It boosts the development of this new era, volatolomics, such as human exhalation [18], skin emanations [24], urine headspace [25], blood [26], and feces [27], towards good-efficient, high-accuracy non-invasive, and painless disease diagnosis/screening.

Figure 2 The scheme of hybrid volatolomics and the multiple VOCs sources.

Before the volatolomics diagnosis could be accepted as a new clinical golden standard, two major concerns should be well answered. One is what the solid relationship, between the specific set of volatolome and the aimed disease is, viz., what the volatolomics (bio-/chemical markers) of a special disease is.

The other one is how the volatolome can be accurately and specifically detected and recognized in the real environment fulfilled with confounding factors. According to these two concerns, what is the philosophy of research methodology to answer these questions in such an interdisciplinary research field? Some critical review articles had been published [28–32], in which these concerns were partly considered.

However, a systematical summary and elaboration is still necessary. In this review article, the research methodology of volatolomics in healthcare is critically thought and given out. Then, the sets of volatolome according to specific diseases through different body sources, and the analytical instruments for their identifications are systematically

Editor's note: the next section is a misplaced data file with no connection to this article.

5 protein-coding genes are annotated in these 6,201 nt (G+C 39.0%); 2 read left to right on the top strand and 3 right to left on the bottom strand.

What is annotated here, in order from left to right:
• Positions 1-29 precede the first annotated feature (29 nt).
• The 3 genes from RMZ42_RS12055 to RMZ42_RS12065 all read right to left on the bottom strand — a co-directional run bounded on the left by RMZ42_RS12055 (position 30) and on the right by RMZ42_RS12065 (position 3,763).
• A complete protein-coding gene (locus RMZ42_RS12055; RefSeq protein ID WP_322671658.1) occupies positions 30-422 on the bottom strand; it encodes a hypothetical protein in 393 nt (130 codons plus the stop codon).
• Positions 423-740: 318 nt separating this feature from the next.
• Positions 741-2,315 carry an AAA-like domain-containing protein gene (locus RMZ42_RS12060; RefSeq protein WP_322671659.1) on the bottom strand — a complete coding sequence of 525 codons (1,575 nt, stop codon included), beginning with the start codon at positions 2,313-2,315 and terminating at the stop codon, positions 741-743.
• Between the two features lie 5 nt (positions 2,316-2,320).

summarized. Thirdly, the advanced electronic nose (E-nose) and photonic nose (P-nose) technologies for VOCs detection are well introduced. The existed obstacles and future perspectives are deeply thought and discussed. This article could give a good guidance to researchers in this interdisciplinary field, not only understanding the cutting-edge detection technologies for doctors (medicinal background), but also referring to clarify the choice of aimed VOCs during the sensor research for chemists, materials scientists, electronics engineers, etc.

2 The research methodology of volatolomics in healthcare
The emitted volatolome are complicated mixtures with confounding factors, e.g., food, smoking, alcohol drinking, environmental pollutions, etc., no matter which sources of the human body they come from. Therefore, to ensure the successful application in healthcare, a universal methodology is required to make all research results comparable. A brief introduction is depicted as a flow chart in Fig. 3.

First, volatolomics, the accurate bio-/chemical markers associated with the specific diseases, needs to be identified by analytical instrumental approaches, such as gas chromatography- mass spectrometry (GC-MS) [33–36], gas chromatography time- of-flight mass spectrometry (GC-ToF-MS) [37–39], etc., which is the building block of this new era. In addition, it is worth mentioning that the analytical instrumental approaches are still the most accurate way to analyze volatolome mixtures, although they are expensive, time-assuming, and high skill threshold. Nowadays, with the development of data mining technology, e.g., association analysis, clusters analysis, classification, and regression [40], accurate results can be obtained efficiently, facing big and complicated clinical data when all of them use the same sampling method.